Every time you're dealing with a function that is actually the *quotient* of two other functions, let's call them #f(x)# and #g(x)#, you can differentiate said function by using the quotient rule.

For #y = f(x)/g(x)#, you have

#color(blue)(d/dx(y) = (f^'(x) * g(x) - f(x) * g^'(x))/[g(x)]^2#, where #g(x) !=0#

In your case, you have

#y = sinx/(1 - cosx)#, with

#{(f(x) = sinx), (g(x) = 1 - cosx) :}#

You alsoe need to remember that

#d/dx(sinx) = cosx#

and that

#d/dx(cosx) = -sinx#

So, the derivatives of #f(x)# and #g(x)# will be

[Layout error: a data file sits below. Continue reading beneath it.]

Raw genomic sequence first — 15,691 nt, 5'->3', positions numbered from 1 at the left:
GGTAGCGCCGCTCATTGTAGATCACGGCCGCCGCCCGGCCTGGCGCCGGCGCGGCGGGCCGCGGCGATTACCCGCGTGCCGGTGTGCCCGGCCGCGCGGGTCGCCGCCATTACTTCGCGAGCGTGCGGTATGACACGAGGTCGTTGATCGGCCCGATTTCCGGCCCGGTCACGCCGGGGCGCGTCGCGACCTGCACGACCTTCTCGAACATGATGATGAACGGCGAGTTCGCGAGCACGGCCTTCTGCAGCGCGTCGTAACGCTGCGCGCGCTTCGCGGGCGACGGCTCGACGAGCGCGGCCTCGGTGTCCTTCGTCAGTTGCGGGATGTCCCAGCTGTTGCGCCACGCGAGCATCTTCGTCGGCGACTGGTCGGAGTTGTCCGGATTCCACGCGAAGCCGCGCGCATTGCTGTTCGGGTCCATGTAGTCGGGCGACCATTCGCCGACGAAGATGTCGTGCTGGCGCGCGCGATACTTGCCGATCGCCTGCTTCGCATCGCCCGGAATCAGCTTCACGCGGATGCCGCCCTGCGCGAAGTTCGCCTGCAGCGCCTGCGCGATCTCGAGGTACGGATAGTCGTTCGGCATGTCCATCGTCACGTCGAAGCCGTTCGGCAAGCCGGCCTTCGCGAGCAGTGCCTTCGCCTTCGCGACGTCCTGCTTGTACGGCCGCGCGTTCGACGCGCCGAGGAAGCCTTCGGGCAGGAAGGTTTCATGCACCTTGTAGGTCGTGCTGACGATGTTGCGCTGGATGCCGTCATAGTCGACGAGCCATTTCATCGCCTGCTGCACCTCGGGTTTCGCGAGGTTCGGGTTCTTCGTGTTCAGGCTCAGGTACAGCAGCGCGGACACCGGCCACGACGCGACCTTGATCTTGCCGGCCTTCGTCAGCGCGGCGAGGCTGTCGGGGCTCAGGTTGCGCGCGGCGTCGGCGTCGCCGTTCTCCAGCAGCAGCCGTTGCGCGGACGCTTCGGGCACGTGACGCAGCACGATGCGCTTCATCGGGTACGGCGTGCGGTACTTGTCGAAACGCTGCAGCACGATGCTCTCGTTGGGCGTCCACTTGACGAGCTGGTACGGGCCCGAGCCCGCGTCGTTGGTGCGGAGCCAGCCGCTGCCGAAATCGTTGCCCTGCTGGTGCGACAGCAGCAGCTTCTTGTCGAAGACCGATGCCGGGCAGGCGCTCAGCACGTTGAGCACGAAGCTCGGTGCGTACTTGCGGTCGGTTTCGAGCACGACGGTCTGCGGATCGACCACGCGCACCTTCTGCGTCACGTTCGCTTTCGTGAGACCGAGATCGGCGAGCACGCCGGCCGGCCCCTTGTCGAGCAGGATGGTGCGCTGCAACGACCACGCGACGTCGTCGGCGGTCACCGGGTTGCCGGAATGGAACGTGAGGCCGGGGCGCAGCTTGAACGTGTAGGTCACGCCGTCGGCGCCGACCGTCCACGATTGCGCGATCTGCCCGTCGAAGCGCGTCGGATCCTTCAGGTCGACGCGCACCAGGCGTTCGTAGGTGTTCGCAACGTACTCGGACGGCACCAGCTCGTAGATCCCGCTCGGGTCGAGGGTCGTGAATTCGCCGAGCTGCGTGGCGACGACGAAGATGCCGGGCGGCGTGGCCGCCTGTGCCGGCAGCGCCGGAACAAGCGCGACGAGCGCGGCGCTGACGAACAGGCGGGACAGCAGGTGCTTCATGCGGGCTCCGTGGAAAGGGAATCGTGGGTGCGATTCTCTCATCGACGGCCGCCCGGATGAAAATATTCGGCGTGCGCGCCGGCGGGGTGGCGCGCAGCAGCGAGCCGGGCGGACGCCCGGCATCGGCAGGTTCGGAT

#d/dx(f(x)) = d/dx(sinx) = cosx#

#d/dx(g(x)) = d/dx(1 - cosx)#

#d/dx(g(x)) = d/dx(1) - d/dx(cosx) = 0 - (-sinx) = sinx#

The derivative of your function #y# will thus be

#d/dx(y) = y^' = (cosx * (1 - cosx) - sinx * sinx)/(1 - cosx)^2#

#y^' = (cosx - cos^2x - sin^2x)/(1 - cosx)^2#

#y^' = (cosx - (sin^2x + cos^2x))/(1 - cosx)^2#

You can simplify this further by using the fact that

#color(blue)(sin^2x + cos^2x = 1#

to get

#y^' = color(green)((cosx - 1)/(1 - cosx)^2)#